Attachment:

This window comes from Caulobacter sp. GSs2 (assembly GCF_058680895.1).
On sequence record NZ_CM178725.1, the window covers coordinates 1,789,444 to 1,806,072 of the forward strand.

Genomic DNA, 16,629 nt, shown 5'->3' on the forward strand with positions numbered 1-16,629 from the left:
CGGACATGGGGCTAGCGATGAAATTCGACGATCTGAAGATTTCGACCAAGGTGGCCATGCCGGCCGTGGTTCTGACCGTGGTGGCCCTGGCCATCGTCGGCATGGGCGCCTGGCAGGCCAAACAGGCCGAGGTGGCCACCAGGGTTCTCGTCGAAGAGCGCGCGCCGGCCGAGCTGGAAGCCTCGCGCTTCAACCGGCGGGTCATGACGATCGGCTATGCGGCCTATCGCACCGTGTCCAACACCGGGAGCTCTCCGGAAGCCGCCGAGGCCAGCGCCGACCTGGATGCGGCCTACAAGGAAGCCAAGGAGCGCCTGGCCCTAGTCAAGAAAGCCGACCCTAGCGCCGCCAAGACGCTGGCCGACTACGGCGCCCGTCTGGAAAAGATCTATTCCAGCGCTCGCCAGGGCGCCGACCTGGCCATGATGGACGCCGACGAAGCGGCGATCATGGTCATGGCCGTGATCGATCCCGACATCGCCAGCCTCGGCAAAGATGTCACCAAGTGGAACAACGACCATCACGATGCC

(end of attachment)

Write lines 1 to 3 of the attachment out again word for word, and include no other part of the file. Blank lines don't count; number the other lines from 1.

This window comes from Caulobacter sp. GSs2 (assembly GCF_058680895.1).
On sequence record NZ_CM178725.1, the window covers coordinates 1,789,444 to 1,806,072 of the forward strand.

Genomic DNA, 16,629 nt, shown 5'->3' on the forward strand with positions numbered 1-16,629 from the left: